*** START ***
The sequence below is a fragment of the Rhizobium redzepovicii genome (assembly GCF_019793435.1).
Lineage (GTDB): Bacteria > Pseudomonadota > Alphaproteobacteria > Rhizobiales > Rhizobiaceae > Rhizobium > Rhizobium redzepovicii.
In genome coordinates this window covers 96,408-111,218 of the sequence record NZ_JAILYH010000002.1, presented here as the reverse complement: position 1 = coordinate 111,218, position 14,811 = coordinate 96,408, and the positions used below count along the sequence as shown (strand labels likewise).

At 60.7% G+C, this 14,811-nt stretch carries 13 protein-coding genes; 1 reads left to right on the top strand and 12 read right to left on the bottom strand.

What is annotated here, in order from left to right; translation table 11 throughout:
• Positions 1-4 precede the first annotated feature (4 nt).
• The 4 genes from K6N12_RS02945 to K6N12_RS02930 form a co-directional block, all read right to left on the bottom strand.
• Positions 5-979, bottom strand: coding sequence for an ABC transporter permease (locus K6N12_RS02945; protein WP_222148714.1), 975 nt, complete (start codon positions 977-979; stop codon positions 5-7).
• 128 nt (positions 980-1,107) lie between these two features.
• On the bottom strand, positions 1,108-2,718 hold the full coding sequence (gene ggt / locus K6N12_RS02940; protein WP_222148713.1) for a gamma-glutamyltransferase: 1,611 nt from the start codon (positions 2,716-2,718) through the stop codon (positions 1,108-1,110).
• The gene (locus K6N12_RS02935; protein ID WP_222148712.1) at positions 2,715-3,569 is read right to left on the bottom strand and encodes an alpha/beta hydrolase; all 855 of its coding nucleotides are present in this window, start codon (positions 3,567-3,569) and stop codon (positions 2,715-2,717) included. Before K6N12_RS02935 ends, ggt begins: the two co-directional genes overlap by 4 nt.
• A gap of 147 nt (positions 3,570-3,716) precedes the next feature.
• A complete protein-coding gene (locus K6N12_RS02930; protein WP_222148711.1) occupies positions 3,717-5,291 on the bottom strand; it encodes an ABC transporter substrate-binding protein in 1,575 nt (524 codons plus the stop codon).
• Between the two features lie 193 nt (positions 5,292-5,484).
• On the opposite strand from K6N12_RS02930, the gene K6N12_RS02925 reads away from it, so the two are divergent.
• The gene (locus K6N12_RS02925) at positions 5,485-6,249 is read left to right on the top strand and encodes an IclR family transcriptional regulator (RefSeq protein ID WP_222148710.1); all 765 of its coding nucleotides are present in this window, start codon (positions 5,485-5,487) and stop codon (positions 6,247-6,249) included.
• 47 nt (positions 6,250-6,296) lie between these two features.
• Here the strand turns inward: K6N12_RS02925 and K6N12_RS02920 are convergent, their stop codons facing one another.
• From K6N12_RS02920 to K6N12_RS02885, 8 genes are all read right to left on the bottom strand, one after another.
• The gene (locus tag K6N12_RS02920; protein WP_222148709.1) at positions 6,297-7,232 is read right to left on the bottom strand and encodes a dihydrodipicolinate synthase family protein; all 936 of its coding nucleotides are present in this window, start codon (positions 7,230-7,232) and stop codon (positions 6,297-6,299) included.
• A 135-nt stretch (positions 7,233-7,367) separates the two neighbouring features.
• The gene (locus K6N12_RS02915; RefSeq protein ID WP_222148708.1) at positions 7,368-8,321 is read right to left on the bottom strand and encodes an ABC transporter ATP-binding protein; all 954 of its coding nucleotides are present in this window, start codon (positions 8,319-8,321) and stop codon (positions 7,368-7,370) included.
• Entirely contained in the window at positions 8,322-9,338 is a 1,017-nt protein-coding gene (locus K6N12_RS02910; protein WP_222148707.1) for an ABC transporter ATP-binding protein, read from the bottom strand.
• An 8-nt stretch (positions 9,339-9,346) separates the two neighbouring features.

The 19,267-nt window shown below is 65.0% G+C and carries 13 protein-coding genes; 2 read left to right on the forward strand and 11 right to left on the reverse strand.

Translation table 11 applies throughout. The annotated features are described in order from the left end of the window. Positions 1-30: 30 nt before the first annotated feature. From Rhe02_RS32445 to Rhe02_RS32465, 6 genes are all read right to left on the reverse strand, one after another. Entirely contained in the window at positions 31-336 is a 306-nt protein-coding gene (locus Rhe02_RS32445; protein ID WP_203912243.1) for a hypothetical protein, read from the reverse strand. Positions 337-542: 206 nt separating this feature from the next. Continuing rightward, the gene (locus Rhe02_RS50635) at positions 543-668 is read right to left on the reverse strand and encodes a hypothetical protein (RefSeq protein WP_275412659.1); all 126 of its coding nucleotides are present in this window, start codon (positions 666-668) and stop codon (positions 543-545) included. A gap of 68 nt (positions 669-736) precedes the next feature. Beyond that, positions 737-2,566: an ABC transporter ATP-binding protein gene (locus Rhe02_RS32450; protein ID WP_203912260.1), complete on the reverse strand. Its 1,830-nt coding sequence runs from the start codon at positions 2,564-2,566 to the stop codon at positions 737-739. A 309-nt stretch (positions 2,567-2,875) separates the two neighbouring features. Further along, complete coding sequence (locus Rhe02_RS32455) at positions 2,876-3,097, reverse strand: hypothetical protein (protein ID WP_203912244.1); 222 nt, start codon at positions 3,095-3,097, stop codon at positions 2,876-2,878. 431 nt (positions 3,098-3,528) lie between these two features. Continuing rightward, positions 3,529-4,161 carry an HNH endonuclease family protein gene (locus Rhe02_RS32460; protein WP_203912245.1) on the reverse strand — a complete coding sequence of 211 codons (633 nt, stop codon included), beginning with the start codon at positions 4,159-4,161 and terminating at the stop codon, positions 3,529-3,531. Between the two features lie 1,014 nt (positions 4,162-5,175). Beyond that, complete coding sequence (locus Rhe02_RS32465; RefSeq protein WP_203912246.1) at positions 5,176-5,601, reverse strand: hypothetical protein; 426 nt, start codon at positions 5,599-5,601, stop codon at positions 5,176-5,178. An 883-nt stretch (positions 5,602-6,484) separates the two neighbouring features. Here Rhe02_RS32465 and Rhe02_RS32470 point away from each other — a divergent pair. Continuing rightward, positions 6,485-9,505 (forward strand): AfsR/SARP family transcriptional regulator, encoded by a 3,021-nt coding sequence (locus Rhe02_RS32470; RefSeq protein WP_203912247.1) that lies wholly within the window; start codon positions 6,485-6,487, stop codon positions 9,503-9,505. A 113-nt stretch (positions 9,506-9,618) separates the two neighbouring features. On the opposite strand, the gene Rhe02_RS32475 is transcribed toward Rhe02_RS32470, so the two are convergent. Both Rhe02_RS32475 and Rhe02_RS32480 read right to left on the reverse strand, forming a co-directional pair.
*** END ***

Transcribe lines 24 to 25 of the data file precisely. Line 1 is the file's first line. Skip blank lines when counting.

• An 8-nt stretch (positions 9,339-9,346) separates the two neighbouring features.

The 19,267-nt window shown below is 65.0% G+C and carries 13 protein-coding genes; 2 read left to right on the forward strand and 11 right to left on the reverse strand.